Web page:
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Weather: Mostly sunny, with a high in the low 40s, but a breeze will make it feel colder.

Alternate-side parking: Suspended for Three Kings Day.


Angry truck drivers. Petty alternate-side parking antics. Neighbors turning on neighbors.

New Yorkers have been driving themselves dizzy trying to park in the city. Not only did car ownership jump, but changes made to the streets during the pandemic have cut down on precious parking spots.

Parking in the city was never easy, but now some fed-up car owners are calling it war. How did it get this way?

[Why the fight over parking in New York is ‘like the Hunger Games.’]

The competition for parking increased when car ownership soared and the use of mass transit dropped during the pandemic, an occurrence otherwise known as Carmageddon.

In Manhattan, Brooklyn, Queens and the Bronx, the number of vehicles registered between August and October increased by 37 percent compared with the same period the previous year, according to the state Department of Motor Vehicles.

Outdoor dining, which was made permanent in September, also took up roughly 10,000 parking spots, and people who drove away for the summer have returned.

The debate over how New York City should allocate its 6,000 miles of streets is nothing new, though the pandemic has reinvigorated the issue.

Car owners have long complained of valuable space being used for new bike lanes, bus lanes and docks for the city’s bike share program. Mass transit advocates and cyclists have said that the city needs to shift priorities away from car culture and reimagine its streets.

“If you want to complain about losing a few parking spots on your block, I’m sorry for your inconvenience, but our entire city benefits when you give streets back to people,” said Danny Harris, the executive director of Transportation Alternatives.

The lack of parking has stoked tension in neighborhoods and made some drivers desperate. Noreen O’Donnell, of Brooklyn, circled around for an hour one night looking for spot. She gave up at around midnight and parked illegally outside of a school.

Anthony Fauci, another Brooklyn resident (and unrelated to that other Anthony Fauci), told my colleague Christina Goldbaum that some neighbors have used orange cones to save parking spots. In response, he has moved the cones so he could park, though he worried someone may slash his tires.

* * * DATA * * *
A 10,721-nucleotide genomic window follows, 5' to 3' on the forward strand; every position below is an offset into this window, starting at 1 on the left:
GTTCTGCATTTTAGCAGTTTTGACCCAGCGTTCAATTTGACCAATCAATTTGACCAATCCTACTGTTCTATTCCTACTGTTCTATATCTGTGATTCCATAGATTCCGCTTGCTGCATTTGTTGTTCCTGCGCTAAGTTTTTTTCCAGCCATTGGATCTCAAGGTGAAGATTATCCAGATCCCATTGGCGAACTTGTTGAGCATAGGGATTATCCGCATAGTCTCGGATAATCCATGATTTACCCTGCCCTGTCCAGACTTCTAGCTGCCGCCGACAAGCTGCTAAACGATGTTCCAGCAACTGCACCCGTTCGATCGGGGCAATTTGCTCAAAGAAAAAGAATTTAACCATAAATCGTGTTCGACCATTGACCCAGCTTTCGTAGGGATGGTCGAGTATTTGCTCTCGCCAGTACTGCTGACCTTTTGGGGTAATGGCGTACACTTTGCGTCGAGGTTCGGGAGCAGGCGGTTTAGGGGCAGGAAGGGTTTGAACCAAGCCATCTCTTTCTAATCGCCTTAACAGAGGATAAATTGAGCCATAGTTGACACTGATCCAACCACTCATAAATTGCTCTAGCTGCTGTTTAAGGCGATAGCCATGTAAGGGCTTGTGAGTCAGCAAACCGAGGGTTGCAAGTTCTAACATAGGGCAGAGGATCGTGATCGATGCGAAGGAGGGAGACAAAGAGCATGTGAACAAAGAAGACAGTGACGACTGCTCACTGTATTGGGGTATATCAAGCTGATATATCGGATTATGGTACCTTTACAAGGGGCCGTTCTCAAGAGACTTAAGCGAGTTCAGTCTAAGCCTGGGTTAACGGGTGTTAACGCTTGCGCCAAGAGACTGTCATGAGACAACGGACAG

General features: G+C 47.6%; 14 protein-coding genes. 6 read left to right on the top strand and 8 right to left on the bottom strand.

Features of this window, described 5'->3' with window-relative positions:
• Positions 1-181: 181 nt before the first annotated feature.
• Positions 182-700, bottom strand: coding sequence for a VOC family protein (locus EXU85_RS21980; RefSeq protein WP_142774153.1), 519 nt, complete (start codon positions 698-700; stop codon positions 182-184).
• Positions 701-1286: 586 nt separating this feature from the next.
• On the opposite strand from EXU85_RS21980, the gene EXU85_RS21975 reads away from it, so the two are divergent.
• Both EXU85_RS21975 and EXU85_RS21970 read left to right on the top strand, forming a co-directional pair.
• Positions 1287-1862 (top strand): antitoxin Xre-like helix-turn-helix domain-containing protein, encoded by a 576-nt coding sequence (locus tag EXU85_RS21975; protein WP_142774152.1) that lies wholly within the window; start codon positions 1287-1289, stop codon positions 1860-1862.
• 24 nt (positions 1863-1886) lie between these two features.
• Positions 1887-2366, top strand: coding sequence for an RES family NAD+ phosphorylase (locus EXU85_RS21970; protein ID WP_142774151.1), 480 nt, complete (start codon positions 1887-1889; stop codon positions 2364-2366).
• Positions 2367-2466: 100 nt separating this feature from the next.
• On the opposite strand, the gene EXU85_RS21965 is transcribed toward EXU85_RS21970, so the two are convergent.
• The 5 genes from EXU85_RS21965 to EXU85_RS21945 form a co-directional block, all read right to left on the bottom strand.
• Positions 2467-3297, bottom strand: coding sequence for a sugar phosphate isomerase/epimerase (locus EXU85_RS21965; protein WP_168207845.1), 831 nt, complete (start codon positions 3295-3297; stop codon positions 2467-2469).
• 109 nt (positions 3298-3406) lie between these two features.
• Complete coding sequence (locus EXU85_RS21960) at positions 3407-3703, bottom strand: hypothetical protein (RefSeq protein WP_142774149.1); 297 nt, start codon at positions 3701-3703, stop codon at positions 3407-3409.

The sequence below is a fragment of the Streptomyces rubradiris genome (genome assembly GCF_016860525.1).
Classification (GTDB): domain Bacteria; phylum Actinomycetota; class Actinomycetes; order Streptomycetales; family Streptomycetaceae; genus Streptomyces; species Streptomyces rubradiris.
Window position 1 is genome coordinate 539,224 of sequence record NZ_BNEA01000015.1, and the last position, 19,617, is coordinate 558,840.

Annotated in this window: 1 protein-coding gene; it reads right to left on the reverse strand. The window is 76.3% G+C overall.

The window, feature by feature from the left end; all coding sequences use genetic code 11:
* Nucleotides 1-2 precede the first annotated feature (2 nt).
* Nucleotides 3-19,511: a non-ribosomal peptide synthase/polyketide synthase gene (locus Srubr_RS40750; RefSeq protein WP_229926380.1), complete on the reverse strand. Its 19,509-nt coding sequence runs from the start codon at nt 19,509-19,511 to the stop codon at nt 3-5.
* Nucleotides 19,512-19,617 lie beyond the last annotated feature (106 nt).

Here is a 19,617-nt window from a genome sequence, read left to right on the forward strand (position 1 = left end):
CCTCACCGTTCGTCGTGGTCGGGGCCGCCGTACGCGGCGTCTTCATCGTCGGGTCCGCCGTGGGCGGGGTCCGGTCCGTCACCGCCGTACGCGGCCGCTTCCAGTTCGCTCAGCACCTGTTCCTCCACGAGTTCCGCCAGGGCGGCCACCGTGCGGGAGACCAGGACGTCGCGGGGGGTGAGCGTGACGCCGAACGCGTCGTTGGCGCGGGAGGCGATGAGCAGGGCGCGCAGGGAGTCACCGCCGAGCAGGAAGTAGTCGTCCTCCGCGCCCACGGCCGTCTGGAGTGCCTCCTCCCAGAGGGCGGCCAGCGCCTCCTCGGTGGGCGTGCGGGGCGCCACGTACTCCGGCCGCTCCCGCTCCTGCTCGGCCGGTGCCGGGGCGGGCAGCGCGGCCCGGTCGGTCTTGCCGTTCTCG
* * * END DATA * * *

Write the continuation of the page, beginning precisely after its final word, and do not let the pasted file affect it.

After the street sweepers pass, he said, residents throw parking etiquette to the wind and swoop in to nab any spot they can, instead of allowing drivers to reclaim their spots.

“There are going to be wars,” Mr. Fauci said.


From @nytarchives on Instagram:

Is it possible to vaccinate all of New York City in less than a month? It may seem ambitious, but there is a precedent: The smallpox scare of 1947.

That year, a single case of smallpox, which had not been seen in the city since before the war, had improbably re-emerged with a man who had traveled from Mexico City to Maine. Fearful of how quickly the disease might spread at the Easter Parade, New York City’s health commissioner, Israel Weinstein, made a bold decision. He held a news conference, urging all city dwellers to get vaccinated immediately, even if they had been inoculated as children.

With the full cooperation of Mayor William O’Dwyer, Dr. Weinstein had doses of the vaccine flown in from military bases across the United States and ordered bulk supplies from private manufacturers, working to accumulate enough doses to vaccinate all of the city’s 7.8 million residents. In less than a month, six million New Yorkers were vaccinated.

In April, the Times photographer Arthur Brower took a photo of Dr. Weinstein vaccinating a member of his staff.

It’s Wednesday — you’re halfway there.


Dear Diary:

I bought a wedding ring from a jewelry vendor at the 25th Street flea market. He had really nice items and the ring caught my eye.

I asked the price, and he said $125. I tried but failed to negotiate a lower price. In truth, the ring was beautiful, and I would have paid more. We chatted and he wanted to know where I was from. Kansas City, I said.

As I was about to leave the flea market, he called me over and handed me $25.

He said it was for cab fare to the airport.

— William Harsh


New York Today is published weekdays around 6 a.m. Sign up here to get it by email. You can also find it at nytoday.com.

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